Jim Thome

The reactions to Jim Thome’s 600th are just as interesting as the feat itself

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I offered to my congratulations to Jim Thome on his 600th home run in the recaps this morning. In response, my Twitter friend Ross offered the following:

You say congrats to Thome but with your way [i.e. my not liking the DH]  he would have never got 600. This is why I like the DH, hitters keep hitting.

My response:

Hey, we can simultaneously (a) wish the world was different; but (b) appreciate the joys that result from the way it is.

To which Ross responded:

I think you inadvertently explained the popularity of Jersey Shore in a profound way.

Yikes. My apologies for providing intellectual cover for more bad TV.  I feel kinda dirty now.

But it’s OK, because this is all part of a greater “what we’re supposed to feel about Jim Thome’s 600th home run” conversation that has been brewing today.  On the one hand, we have a lot of the expected “Jim Thome is a great guy who is corn-fed and country strong and isn’t this all swell stuff.”  We also have some “man, I’m tired of this ‘Jim Thome is a great guy who is corn-fed and country strong and isn’t this all swell stuff'” stuff. The whole idea/backlash thing is pretty much what the internet is made for, so this isn’t unexpected.

And of course some are trying to put it in statistical context, which inevitably takes some of the magic away, which some of you will think is awful and some of you will like just fine.

At times like these — milestones, I mean — I’m more and more inclined to remember the beer and think more in terms of celebrations than assessments.  We’ve had the chance to assess Thome’s career and character for the past 20 years. When it’s time to start talking about his Hall of Fame case, we’ll have the chance to assess it objectively then too (though, as the link makes clear, we should remember the beer some then too).  But on the day after something happens, hey, good on the guy.

But not Ryan Howard. I’ll go after that guy until I draw my last breath and make a point to never celebrate his accomplishments no matter how lofty they are.*

*Note: may be an exaggeration

Report: Padres working on trading Andrew Cashner

ST. LOUIS, MO - JULY 21: Starter Derek Norris #3 of the San Diego Padres pitches against the St. Louis Cardinals in the first inning at Busch Stadium on July 21, 2016 in St. Louis, Missouri.  (Photo by Dilip Vishwanat/Getty Images)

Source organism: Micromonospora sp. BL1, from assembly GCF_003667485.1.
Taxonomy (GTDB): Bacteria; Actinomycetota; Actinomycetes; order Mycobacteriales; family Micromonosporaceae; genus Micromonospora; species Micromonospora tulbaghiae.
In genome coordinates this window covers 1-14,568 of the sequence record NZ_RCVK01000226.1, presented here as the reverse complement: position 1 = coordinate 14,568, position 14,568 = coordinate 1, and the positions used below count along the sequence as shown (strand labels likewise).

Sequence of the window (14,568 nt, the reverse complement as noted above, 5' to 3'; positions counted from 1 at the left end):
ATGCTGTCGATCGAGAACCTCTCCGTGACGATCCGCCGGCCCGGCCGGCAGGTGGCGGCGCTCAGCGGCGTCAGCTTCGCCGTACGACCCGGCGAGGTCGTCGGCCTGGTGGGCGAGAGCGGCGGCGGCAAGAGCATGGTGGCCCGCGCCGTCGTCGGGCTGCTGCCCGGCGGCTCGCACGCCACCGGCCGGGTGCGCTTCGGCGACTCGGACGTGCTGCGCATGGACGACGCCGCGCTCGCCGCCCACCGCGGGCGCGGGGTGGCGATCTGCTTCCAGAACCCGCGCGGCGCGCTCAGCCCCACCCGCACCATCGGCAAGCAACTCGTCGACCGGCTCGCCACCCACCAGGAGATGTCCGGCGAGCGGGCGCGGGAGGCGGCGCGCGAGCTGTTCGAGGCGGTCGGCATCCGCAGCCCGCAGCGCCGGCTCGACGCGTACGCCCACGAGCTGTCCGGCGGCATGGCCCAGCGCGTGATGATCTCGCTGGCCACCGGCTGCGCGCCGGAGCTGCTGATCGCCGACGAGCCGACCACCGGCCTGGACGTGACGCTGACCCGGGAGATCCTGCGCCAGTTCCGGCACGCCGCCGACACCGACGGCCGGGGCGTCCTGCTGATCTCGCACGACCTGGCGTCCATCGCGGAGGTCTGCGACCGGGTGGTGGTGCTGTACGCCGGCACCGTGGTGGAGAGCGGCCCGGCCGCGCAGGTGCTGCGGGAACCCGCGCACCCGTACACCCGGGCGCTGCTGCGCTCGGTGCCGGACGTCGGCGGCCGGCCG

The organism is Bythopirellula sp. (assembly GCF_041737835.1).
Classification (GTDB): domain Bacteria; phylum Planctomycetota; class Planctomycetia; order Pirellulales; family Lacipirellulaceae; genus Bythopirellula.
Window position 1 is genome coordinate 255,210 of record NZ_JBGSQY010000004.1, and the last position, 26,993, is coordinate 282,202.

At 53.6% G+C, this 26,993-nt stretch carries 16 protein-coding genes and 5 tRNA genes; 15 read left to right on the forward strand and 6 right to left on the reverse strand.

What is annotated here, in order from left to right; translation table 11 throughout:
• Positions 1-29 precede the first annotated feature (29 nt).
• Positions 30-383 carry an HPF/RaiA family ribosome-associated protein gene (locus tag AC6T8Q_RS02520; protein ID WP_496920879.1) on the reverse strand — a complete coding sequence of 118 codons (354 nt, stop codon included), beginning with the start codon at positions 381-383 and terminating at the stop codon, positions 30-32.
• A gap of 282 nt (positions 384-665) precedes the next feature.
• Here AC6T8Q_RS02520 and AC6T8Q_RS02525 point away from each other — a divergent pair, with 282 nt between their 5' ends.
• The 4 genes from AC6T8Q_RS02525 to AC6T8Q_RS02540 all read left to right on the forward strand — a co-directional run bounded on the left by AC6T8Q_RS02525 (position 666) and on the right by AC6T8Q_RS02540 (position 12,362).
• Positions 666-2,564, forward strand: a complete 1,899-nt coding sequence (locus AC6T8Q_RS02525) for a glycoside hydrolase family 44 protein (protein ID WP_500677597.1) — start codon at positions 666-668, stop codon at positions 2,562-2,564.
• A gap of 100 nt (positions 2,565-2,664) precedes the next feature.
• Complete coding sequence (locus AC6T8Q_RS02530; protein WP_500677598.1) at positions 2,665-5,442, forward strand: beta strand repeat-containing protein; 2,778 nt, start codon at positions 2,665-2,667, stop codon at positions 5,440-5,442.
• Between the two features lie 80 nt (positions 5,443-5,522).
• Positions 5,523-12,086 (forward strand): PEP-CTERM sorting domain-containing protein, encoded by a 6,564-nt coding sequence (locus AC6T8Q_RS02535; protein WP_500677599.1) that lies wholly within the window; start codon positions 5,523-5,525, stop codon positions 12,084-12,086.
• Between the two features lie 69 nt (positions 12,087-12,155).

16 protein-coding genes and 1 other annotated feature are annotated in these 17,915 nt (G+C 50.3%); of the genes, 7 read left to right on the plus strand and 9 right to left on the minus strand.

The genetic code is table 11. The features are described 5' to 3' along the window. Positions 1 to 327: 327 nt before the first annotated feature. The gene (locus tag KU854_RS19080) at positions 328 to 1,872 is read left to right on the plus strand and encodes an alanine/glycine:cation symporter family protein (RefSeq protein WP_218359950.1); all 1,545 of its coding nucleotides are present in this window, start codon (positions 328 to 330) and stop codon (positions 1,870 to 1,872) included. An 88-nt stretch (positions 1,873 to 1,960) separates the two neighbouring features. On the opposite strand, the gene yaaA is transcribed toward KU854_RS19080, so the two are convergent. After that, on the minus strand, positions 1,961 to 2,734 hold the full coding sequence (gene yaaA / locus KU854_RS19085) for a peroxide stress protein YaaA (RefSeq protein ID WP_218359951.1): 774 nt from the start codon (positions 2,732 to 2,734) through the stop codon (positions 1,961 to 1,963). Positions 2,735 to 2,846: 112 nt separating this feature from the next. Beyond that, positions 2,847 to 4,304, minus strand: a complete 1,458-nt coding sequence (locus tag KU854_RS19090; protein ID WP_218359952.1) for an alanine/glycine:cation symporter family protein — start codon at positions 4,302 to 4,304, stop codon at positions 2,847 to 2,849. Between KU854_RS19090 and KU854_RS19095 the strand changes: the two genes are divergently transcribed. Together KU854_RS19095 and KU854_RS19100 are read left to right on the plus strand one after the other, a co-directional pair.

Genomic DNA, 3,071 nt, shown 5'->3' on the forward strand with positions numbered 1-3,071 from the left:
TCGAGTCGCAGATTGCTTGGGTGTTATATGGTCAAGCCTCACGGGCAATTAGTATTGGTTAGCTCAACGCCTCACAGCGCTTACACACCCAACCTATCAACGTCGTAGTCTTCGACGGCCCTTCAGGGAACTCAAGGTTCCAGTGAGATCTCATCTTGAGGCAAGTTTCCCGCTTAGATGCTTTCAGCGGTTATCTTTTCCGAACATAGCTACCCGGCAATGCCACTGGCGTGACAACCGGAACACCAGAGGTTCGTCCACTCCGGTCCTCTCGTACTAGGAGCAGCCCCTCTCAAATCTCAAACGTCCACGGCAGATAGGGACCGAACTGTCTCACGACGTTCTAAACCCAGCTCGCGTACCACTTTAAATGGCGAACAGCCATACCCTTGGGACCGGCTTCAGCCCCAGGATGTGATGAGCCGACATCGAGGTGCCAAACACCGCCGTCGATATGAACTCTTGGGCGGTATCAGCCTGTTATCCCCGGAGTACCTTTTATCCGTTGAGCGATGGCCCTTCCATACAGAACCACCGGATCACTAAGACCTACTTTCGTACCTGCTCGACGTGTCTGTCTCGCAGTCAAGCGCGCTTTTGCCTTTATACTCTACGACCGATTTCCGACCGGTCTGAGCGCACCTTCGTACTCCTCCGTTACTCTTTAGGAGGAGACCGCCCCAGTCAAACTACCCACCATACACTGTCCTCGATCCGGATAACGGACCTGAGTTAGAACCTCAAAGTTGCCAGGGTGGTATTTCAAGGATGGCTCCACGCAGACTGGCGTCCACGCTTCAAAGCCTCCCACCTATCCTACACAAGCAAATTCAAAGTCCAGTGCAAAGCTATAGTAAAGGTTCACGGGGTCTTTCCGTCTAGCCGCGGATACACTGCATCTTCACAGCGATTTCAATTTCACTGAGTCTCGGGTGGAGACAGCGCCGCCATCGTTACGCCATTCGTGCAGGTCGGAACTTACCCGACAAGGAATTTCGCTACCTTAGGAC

Dilip Vishwanat/Getty Images
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Jon Morosi of FOX Sports and MLB Network reports that the Padres are working to trade starter Andrew Cashner. He notes that a deal may be consummated before he takes the hill for Tuesday’s start in Toronto against the Blue Jays. The Marlins, Orioles, and Rangers have had reported interest in Cashner.

Cashner is 4-7 with a 4.79 ERA and a 61/27 K/BB ratio in 73 1/3 innings. He missed over three weeks between June 11 and July 2 due to a strained neck.

The right-hander is earning $9.625 million this season and will be eligible for a fourth and final year of arbitration going into 2017.

Nationals activate Ryan Zimmerman from the disabled list

LOS ANGELES, CA - JUNE 22:  Ryan Zimmerman #11 of the Washington Nationals reacts to his run to tie the score 1-1 with the Los Angeles Dodgers during the second inning at Dodger Stadium on June 22, 2016 in Los Angeles, California.  (Photo by Harry How/Getty Images)
Harry How/Getty Images
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The Nationals announced on Tuesday that the club activated first baseman Ryan Zimmerman from the 15-day disabled list. Zimmerman had been out since July 7 with a strained rib cage on the left side.

Zimmerman has been inserted in the sixth spot in Tuesday’s lineup against the Indians. The veteran went on the DL with a lackluster .221/.284/.402 triple-slash line with 12 home runs and 38 RBI in 313 plate appearances.

Clint Robinson and Daniel Murphy split time at first base in Zimmerman’s absence, which allowed Trea Turner to get regular playing time at second base. Turner will play center field on Tuesday night.

The Nationals also activated pitcher Sammy Solis from the disabled list. Solis had been out since July 7 with inflammation in his right knee.